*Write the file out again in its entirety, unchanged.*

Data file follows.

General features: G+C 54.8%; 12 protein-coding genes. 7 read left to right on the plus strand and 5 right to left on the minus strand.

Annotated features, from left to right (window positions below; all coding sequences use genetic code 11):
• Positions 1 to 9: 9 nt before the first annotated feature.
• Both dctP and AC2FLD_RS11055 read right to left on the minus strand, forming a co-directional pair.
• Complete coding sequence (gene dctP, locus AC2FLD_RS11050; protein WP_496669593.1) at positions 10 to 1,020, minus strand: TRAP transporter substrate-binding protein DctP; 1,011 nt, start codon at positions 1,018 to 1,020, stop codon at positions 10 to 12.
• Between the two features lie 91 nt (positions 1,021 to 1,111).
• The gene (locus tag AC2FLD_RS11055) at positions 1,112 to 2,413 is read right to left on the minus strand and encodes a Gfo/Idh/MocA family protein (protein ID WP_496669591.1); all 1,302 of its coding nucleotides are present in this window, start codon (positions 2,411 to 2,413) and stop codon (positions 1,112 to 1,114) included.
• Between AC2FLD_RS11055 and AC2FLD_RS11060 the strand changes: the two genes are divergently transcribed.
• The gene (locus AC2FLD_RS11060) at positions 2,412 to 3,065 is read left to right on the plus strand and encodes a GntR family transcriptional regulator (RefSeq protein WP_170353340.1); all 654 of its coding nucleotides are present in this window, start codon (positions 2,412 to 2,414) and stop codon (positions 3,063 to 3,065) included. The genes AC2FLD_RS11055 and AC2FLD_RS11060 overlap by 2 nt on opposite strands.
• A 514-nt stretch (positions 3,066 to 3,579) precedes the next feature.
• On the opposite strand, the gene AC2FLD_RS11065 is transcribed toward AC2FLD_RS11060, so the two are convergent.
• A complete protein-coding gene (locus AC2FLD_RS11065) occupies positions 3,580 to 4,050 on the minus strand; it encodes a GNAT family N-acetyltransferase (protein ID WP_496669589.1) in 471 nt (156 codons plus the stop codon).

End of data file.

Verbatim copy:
General features: G+C 54.8%; 12 protein-coding genes. 7 read left to right on the plus strand and 5 right to left on the minus strand.

Annotated features, from left to right (window positions below; all coding sequences use genetic code 11):
• Positions 1 to 9: 9 nt before the first annotated feature.
• Both dctP and AC2FLD_RS11055 read right to left on the minus strand, forming a co-directional pair.
• Complete coding sequence (gene dctP, locus AC2FLD_RS11050; protein WP_496669593.1) at positions 10 to 1,020, minus strand: TRAP transporter substrate-binding protein DctP; 1,011 nt, start codon at positions 1,018 to 1,020, stop codon at positions 10 to 12.
• Between the two features lie 91 nt (positions 1,021 to 1,111).
• The gene (locus tag AC2FLD_RS11055) at positions 1,112 to 2,413 is read right to left on the minus strand and encodes a Gfo/Idh/MocA family protein (protein ID WP_496669591.1); all 1,302 of its coding nucleotides are present in this window, start codon (positions 2,411 to 2,413) and stop codon (positions 1,112 to 1,114) included.
• Between AC2FLD_RS11055 and AC2FLD_RS11060 the strand changes: the two genes are divergently transcribed.
• The gene (locus AC2FLD_RS11060) at positions 2,412 to 3,065 is read left to right on the plus strand and encodes a GntR family transcriptional regulator (RefSeq protein WP_170353340.1); all 654 of its coding nucleotides are present in this window, start codon (positions 2,412 to 2,414) and stop codon (positions 3,063 to 3,065) included. The genes AC2FLD_RS11055 and AC2FLD_RS11060 overlap by 2 nt on opposite strands.
• A 514-nt stretch (positions 3,066 to 3,579) precedes the next feature.
• On the opposite strand, the gene AC2FLD_RS11065 is transcribed toward AC2FLD_RS11060, so the two are convergent.
• A complete protein-coding gene (locus AC2FLD_RS11065) occupies positions 3,580 to 4,050 on the minus strand; it encodes a GNAT family N-acetyltransferase (protein ID WP_496669589.1) in 471 nt (156 codons plus the stop codon).